The world’s biggest insurers are expanding in Africa, looking to tap growth promised by a rising population and middle class, but climate change could complicate their quest for profits.
With Western markets overcrowded, the continent provides a rare chance to grow.
In the United States, insurance premiums, including life, and general insurance, make up the equivalent of 12% of economic output or gross domestic product, according to Swiss Re. That is roughly four times the level across Africa, based on African Insurance Organisation estimates for 2019.
However, the region faces some of the fastest warming globally.
Temperatures in southern Africa rose at twice the global rate on average in the five years leading up to 2019, according to a report by the Intergovernmental Panel on Climate Change.
Yet insurers are undeterred, with some looking to expand even in vulnerable territories.
Global reinsurer Swiss Re wants to push further into Nigeria, including the major city Lagos, where sea surges already threaten expensive real estate and poor slums. It is in talks with regulators there to change the rules to allow foreign reinsurance firms to write more business.
Peer Scor wants to build up in agriculture – a sector highly vulnerable to extreme weather.
Other major African banks and insurers including Standard Bank, Absa and Sanlam have also put expanding into African markets at the core of their strategies.
This will expose their portfolios to ever more climate risk. The companies said there were multiple ways to mitigate this, including working with clients to reduce the risks they face.
Low levels of banking and insurance uptake among the continent’s young, rapidly growing and increasingly wealthy population mean Africa is seen as among the most attractive, untapped financial services markets in the world.
Before COVID-19, Africa’s insurance market was expected to grow at compound annual growth rates of 7% per year between 2020 and 2025 – nearly twice as fast as predictions for North America, three times that of Europe and better than Asia’s predicted 7%, according to McKinsey.
Insurers are already counting the cost of climate change elsewhere. In wildfire hotspots such as California, they have pulled out of providing cover.
But in Africa, the current low levels of penetration mean that massive economic losses from weather-related disasters do not yet reflect in credit and insurance portfolios.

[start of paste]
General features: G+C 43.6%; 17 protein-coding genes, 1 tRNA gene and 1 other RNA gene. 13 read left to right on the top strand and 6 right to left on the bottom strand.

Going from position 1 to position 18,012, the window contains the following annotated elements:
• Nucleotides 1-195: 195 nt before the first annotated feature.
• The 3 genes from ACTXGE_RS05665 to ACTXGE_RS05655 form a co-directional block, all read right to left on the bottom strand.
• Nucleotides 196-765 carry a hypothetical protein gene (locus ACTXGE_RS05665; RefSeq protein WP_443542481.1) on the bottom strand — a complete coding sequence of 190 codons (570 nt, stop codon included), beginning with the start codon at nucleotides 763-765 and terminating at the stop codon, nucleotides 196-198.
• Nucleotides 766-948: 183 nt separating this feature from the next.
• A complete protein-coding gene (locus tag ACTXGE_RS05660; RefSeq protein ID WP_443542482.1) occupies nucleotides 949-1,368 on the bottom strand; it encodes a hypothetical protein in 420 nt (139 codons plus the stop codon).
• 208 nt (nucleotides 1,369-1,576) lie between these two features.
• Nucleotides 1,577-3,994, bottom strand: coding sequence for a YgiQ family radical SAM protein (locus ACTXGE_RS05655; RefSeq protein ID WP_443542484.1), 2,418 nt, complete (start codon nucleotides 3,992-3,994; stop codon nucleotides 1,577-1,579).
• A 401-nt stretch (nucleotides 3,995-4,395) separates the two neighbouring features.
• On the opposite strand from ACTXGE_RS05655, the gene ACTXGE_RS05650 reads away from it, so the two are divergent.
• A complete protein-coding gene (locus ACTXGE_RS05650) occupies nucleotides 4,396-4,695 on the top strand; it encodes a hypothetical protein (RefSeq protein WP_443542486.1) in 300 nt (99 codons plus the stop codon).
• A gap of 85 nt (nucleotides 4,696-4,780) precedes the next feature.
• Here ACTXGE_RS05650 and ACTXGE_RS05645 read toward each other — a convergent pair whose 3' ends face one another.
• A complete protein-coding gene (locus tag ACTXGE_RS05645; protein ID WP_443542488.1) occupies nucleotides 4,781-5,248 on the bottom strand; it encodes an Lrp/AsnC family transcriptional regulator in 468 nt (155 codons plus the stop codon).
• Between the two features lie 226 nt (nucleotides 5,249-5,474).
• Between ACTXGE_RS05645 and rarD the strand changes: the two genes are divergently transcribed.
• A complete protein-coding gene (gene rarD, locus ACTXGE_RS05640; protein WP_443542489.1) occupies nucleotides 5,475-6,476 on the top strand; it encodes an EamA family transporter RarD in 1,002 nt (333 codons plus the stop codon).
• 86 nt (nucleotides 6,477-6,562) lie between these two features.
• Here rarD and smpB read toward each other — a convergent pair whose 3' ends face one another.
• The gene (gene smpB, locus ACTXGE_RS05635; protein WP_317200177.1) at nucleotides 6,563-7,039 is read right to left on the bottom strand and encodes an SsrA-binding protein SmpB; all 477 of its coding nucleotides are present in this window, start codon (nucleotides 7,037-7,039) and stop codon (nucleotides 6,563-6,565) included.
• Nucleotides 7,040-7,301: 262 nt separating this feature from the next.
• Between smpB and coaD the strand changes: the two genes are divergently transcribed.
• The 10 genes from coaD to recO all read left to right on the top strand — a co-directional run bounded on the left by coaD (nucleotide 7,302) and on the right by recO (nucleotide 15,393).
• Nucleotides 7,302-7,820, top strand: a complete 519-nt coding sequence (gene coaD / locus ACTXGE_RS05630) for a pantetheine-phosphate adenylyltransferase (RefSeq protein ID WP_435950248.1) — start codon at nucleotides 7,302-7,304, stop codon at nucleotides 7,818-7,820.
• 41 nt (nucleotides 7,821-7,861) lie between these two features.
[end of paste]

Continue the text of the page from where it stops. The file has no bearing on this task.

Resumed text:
For global reinsurers, building up on the continent is therefore a way to diversify their portfolio, and hedge the climate risks they face elsewhere, Scor and Swiss Re said.
“A flood in Lagos or drought in Kenya have no correlation with a tsunami in Japan,” said Swiss Re’s market executive for Africa and the Middle East, Beat Strebel. This means losses in one territory can be offset with premium income from another.
With the continent accounting for such a small part of its global business, the reinsurer had ample room to grow for decades, he said.
In Nigeria, for instance, where floods caused huge economic losses, property and casualty insurance penetration stands at just 0.3% of gross domestic product, he said.
Strebel pointed to the importance of innovative products such as parametric insurance, which Scor also said would be key.
Parametric products use a single data point to trigger payouts, avoiding costly visits by loss adjusters.
Scor is running several pilot projects on the continent in agricultural parametric insurance which could see it enter new sub-Saharan African markets if successful.
Still, insurers can run into trouble.
The Kenya Livestock Insurance Programme (KLIP) is one of the most prominent parametric schemes, winning praise for paying out to tens of thousands of smallholder farmers when their livestock died from drought.
The government subsidised premiums to make it work. But Swiss Re, its main reinsurance backer, racked up years of losses on the programme when droughts were more severe than it anticipated.
In 2018, it told the Kenyan government it would have to rework the KLIP to make it more sustainable, by reducing how frequently it had to make the maximum overall payout, the scheme’s top official Richard Kyuma told Reuters.
Getting estimations of climate risk right is not easy, said McKinsey partner Antonio Grimaldi, especially when it comes to its second-order effects on people’s willingness to live and work in an affected area. African banks and insurers were first to accept it is something they are yet to fully grasp.
“Climate risk is like peeling an onion, but the layers never end,” said Wendy Dobson of Standard Bank. “Just when we think we understand it we realise we don’t.”